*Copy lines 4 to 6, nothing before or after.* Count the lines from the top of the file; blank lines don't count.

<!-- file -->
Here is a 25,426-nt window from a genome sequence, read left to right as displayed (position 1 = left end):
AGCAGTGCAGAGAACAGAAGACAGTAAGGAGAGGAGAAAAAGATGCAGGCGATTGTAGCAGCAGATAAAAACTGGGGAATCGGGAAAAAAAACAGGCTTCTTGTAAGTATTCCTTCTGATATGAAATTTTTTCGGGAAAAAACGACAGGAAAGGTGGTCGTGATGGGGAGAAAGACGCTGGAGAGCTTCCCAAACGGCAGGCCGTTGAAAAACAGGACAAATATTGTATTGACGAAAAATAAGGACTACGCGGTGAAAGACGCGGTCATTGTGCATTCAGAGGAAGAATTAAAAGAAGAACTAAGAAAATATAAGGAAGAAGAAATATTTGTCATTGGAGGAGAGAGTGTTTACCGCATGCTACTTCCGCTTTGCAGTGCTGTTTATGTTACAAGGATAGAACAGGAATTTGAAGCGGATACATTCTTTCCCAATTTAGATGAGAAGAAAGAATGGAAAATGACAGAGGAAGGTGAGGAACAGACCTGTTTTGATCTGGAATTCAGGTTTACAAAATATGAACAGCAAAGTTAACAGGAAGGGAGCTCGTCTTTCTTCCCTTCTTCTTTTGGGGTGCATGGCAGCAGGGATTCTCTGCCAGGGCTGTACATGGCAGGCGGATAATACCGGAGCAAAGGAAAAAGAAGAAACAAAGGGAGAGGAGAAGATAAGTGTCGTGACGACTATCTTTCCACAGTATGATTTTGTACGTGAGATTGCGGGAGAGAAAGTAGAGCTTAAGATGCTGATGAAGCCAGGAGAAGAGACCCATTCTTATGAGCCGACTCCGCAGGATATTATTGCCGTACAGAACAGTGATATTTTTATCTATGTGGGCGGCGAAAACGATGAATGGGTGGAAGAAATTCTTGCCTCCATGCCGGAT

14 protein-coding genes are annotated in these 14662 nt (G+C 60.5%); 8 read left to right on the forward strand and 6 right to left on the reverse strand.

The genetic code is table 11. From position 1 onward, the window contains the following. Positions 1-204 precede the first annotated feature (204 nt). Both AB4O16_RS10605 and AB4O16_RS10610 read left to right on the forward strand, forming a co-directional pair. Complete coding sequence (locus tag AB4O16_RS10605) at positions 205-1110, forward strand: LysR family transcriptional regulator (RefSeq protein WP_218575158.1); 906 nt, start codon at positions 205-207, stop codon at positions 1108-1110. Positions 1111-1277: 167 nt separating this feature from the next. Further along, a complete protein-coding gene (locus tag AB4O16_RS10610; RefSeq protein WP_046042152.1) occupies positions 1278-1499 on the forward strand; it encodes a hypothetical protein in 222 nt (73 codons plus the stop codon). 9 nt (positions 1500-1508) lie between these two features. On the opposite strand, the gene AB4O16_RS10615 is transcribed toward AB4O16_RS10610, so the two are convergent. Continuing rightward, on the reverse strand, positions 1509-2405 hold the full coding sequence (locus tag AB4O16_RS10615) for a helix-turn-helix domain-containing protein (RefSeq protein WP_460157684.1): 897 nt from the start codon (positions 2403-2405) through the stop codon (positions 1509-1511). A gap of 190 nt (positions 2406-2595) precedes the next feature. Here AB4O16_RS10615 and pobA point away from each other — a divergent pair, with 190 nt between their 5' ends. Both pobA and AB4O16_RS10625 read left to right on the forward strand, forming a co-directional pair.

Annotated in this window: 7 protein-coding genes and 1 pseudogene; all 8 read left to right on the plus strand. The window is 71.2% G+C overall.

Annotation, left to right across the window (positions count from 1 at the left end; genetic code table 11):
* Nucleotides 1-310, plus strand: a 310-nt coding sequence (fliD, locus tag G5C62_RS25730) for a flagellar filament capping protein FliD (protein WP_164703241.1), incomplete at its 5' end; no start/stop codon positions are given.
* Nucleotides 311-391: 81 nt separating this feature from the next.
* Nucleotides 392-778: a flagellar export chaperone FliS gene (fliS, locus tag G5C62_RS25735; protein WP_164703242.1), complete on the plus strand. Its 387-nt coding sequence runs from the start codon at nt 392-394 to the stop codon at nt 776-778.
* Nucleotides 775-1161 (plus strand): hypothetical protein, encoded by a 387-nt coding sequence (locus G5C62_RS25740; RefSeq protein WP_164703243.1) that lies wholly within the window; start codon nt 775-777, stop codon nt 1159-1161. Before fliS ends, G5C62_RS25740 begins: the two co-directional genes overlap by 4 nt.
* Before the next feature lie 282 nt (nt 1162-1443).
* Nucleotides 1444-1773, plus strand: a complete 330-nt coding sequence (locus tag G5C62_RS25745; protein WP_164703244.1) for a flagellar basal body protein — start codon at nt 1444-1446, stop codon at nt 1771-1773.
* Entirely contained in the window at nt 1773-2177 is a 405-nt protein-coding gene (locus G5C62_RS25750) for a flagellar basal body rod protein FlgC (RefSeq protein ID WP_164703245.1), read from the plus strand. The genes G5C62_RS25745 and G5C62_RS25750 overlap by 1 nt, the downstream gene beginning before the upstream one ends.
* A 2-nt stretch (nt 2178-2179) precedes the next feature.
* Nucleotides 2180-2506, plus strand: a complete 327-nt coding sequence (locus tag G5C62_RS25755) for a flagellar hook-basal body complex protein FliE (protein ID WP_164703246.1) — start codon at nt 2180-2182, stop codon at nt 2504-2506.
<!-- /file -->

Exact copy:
The genetic code is table 11. From position 1 onward, the window contains the following. Positions 1-204 precede the first annotated feature (204 nt). Both AB4O16_RS10605 and AB4O16_RS10610 read left to right on the forward strand, forming a co-directional pair. Complete coding sequence (locus tag AB4O16_RS10605) at positions 205-1110, forward strand: LysR family transcriptional regulator (RefSeq protein WP_218575158.1); 906 nt, start codon at positions 205-207, stop codon at positions 1108-1110. Positions 1111-1277: 167 nt separating this feature from the next. Further along, a complete protein-coding gene (locus tag AB4O16_RS10610; RefSeq protein WP_046042152.1) occupies positions 1278-1499 on the forward strand; it encodes a hypothetical protein in 222 nt (73 codons plus the stop codon). 9 nt (positions 1500-1508) lie between these two features. On the opposite strand, the gene AB4O16_RS10615 is transcribed toward AB4O16_RS10610, so the two are convergent. Continuing rightward, on the reverse strand, positions 1509-2405 hold the full coding sequence (locus tag AB4O16_RS10615) for a helix-turn-helix domain-containing protein (RefSeq protein WP_460157684.1): 897 nt from the start codon (positions 2403-2405) through the stop codon (positions 1509-1511). A gap of 190 nt (positions 2406-2595) precedes the next feature. Here AB4O16_RS10615 and pobA point away from each other — a divergent pair, with 190 nt between their 5' ends. Both pobA and AB4O16_RS10625 read left to right on the forward strand, forming a co-directional pair.

Annotated in this window: 7 protein-coding genes and 1 pseudogene; all 8 read left to right on the plus strand. The window is 71.2% G+C overall.

Annotation, left to right across the window (positions count from 1 at the left end; genetic code table 11):